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Valuing Europe’s forests and paying for ecosystem services contribute to a Green Economy

During European Forest Week (9-13 December 2013), three UN agencies called upon governments to consider scaling up payments to European forest owners for serving as stewards for these valuable resources, although they said such payments should be complementary to government legislation, regulation or democratic accountability.


On 10 December, UNEP, the United Nations Economic Commission for Europe (UNECE) and the Food and Agriculture Organization (FAO) released a joint report calling for the payment of ecosystem services (PES) to be used as a tool to “complement” government measures to manage Europe’s forest ecosystems in a sustainable manner.


The report, “The value of forests: Payment for ecosystem services in a green economy”, said payment for ecosystem services is an incentive for public and private partners to protect key forest areas, but it still requires the appropriate legislative framework to be cost-effective.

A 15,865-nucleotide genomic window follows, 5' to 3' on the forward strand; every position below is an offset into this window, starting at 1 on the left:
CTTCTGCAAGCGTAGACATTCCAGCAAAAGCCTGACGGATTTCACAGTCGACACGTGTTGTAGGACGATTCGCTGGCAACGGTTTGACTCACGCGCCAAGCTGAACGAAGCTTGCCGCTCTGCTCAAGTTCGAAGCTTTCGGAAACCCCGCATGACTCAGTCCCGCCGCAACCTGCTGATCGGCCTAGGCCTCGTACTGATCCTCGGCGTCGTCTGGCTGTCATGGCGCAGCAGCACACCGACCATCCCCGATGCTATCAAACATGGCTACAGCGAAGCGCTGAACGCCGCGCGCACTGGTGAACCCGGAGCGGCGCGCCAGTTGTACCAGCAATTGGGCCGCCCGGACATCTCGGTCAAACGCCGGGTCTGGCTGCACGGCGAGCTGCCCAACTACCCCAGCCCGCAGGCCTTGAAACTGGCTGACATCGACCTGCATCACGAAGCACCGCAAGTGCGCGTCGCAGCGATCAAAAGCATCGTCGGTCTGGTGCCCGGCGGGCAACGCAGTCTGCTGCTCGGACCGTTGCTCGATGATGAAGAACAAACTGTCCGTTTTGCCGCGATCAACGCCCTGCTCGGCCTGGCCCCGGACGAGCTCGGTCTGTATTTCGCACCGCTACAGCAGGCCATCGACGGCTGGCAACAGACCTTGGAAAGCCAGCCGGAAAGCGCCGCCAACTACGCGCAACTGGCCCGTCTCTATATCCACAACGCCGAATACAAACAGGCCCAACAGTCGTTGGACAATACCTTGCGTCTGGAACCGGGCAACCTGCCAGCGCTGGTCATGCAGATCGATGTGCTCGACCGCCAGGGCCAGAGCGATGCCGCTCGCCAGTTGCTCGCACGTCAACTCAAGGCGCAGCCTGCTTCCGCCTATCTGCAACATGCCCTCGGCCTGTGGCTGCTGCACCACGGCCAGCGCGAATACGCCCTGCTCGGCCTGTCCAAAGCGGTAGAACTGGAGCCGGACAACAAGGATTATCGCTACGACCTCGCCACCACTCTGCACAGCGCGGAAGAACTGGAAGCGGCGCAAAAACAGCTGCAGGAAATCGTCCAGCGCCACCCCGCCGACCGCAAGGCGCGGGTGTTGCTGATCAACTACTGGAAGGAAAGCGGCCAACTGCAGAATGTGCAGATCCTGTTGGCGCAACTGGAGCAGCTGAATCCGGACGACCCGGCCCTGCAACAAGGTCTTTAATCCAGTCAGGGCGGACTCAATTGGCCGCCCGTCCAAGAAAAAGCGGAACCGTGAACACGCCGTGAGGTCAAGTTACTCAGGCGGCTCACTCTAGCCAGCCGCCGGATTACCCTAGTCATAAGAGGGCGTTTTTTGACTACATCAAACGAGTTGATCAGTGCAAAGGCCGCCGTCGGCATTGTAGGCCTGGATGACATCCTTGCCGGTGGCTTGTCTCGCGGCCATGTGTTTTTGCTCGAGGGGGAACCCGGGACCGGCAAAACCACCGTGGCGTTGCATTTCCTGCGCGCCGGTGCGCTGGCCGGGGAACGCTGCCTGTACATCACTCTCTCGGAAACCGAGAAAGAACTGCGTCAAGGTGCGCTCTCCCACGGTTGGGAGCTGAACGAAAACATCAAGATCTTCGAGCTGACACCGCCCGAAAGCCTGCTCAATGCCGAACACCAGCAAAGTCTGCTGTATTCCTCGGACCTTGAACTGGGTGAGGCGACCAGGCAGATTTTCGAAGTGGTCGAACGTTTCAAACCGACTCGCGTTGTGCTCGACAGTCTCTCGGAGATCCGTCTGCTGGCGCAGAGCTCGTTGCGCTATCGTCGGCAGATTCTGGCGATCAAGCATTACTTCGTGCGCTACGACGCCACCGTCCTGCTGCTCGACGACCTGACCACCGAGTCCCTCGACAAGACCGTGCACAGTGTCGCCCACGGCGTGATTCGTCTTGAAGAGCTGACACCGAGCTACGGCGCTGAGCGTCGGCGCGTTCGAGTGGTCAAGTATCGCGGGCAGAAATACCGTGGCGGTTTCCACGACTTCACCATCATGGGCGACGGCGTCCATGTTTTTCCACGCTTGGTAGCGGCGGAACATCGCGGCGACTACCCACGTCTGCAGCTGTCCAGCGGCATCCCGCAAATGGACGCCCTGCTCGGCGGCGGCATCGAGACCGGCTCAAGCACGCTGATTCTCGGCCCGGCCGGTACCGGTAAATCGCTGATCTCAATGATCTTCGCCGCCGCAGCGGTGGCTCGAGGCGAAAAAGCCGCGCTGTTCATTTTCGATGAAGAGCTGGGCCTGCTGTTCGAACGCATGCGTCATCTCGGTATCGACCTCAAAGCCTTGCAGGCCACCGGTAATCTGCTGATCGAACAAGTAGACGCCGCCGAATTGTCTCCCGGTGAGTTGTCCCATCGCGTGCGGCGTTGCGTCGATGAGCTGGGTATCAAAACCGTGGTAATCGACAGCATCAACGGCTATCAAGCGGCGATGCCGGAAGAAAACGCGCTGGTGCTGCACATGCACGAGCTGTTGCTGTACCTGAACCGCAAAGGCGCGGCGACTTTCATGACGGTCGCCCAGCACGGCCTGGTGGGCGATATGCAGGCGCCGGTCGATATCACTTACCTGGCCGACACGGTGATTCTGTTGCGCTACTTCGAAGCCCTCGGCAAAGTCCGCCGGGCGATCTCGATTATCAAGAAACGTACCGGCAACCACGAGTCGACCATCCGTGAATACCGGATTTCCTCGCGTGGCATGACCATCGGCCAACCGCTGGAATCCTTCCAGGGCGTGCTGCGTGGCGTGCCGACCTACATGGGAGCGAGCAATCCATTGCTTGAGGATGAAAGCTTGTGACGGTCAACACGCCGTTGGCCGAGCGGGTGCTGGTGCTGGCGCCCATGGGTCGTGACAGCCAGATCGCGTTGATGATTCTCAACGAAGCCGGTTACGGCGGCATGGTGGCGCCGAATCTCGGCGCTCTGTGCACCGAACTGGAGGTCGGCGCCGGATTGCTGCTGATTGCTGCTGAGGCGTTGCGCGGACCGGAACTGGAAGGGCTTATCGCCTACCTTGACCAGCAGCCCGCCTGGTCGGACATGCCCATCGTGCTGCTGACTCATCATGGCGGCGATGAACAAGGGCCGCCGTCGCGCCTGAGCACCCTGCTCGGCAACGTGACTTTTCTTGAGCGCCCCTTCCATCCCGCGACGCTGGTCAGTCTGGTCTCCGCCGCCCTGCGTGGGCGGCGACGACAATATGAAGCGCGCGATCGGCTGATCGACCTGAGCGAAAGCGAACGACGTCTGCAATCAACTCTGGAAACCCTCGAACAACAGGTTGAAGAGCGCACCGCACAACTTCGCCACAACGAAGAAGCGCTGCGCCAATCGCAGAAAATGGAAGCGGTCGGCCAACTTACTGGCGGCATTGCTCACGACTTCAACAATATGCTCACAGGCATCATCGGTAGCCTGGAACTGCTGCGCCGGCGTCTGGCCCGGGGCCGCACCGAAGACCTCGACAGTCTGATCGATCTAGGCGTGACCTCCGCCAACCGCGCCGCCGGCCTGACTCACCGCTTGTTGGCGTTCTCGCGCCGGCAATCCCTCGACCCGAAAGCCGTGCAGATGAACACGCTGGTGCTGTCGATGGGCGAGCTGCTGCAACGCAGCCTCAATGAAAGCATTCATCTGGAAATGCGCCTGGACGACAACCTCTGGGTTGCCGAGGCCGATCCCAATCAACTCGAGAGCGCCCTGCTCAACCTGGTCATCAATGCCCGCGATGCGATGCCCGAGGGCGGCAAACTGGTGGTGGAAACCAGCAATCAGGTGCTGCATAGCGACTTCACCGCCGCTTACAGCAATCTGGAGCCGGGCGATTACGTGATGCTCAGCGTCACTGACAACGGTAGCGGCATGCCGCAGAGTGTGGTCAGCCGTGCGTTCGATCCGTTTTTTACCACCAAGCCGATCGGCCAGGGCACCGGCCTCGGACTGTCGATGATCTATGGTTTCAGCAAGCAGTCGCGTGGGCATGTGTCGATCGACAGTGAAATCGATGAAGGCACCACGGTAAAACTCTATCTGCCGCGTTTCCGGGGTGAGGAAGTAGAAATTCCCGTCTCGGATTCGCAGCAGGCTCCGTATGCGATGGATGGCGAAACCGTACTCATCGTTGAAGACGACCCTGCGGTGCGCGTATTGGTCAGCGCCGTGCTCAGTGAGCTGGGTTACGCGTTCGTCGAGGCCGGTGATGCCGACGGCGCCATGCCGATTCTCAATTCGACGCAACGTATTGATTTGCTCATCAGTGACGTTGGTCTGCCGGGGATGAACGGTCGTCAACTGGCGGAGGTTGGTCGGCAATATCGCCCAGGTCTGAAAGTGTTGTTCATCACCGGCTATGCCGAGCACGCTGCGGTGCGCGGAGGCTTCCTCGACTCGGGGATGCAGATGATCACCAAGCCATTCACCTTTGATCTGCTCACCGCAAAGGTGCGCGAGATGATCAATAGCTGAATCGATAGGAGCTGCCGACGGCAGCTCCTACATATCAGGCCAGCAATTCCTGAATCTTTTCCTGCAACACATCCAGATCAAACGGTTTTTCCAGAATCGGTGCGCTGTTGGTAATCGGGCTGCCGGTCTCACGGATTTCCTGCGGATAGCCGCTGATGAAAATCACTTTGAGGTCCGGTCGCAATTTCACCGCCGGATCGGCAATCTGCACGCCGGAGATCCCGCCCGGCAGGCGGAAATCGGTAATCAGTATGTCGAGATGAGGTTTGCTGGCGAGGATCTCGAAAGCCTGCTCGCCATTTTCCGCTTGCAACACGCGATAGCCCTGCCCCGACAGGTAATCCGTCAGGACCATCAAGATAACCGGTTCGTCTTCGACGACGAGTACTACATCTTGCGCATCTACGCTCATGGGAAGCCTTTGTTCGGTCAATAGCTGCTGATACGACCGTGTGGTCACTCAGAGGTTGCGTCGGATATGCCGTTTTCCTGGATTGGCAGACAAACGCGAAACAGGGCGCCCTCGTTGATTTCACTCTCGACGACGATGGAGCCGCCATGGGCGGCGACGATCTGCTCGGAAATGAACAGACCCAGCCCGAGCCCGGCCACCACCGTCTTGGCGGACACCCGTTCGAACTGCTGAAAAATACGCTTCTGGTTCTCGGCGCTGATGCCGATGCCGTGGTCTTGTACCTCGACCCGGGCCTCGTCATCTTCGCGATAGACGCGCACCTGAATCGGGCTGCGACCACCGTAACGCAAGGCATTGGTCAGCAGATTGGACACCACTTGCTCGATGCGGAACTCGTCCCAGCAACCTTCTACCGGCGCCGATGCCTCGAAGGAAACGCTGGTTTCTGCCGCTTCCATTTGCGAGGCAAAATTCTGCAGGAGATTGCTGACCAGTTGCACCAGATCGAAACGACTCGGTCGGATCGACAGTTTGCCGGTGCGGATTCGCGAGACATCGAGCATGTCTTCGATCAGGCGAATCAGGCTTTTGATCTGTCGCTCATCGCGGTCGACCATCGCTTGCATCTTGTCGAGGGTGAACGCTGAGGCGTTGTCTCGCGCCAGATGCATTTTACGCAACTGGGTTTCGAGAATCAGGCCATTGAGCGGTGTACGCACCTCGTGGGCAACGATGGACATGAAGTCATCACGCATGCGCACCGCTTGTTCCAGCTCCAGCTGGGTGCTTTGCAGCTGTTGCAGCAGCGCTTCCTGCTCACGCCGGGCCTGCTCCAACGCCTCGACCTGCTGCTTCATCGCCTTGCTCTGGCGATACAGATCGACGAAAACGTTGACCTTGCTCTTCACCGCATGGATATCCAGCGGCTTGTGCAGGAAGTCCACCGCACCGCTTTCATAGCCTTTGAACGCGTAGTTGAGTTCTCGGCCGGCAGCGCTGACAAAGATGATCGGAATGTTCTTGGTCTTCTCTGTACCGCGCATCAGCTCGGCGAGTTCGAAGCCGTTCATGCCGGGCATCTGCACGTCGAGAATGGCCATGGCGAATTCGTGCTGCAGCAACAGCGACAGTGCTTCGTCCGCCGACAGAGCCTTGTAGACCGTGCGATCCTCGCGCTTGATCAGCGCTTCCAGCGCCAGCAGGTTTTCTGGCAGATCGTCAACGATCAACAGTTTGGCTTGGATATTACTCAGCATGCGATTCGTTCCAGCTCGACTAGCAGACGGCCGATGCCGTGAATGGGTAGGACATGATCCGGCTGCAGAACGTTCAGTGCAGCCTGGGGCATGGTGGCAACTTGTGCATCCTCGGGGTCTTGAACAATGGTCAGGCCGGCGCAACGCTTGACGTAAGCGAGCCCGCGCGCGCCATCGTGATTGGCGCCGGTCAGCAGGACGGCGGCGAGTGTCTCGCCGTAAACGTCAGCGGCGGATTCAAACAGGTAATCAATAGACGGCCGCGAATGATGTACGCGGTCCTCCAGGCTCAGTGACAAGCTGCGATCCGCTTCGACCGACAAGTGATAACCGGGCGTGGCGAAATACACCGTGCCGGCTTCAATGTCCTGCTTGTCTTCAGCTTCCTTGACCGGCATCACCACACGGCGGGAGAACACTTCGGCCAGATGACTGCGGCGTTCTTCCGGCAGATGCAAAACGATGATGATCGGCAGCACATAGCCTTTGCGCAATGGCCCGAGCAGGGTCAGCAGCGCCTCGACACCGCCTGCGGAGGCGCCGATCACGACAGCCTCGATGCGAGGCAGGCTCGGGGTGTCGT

Highlighting the indisputable benefits derived from Europe’s forests - such as clean air, fresh water, food, medicine and shelter - the report examines how paying foresters for these benefits can promote rural development and ensure that rural populations maintain their incomes and livelihoods. It also fits within the proposed ECE/FAO Action Plan for the Forest Sector in a Green Economy.


PES mechanisms encompass a range of measures to ensure that as forest resources are used by different sectors, incentives are available for users and suppliers alike to help keep these resources healthy and productive.


The report cites the example of Coca-Cola® bottling plant at the Tagua Reservoir, Portugal, which has agreed to pay local forest owners to maintain their forests, which help filter and protect this resource so the bottling plant has access to pure water. This successful example is the kind of winwin solution that PES can provide.

More information here.

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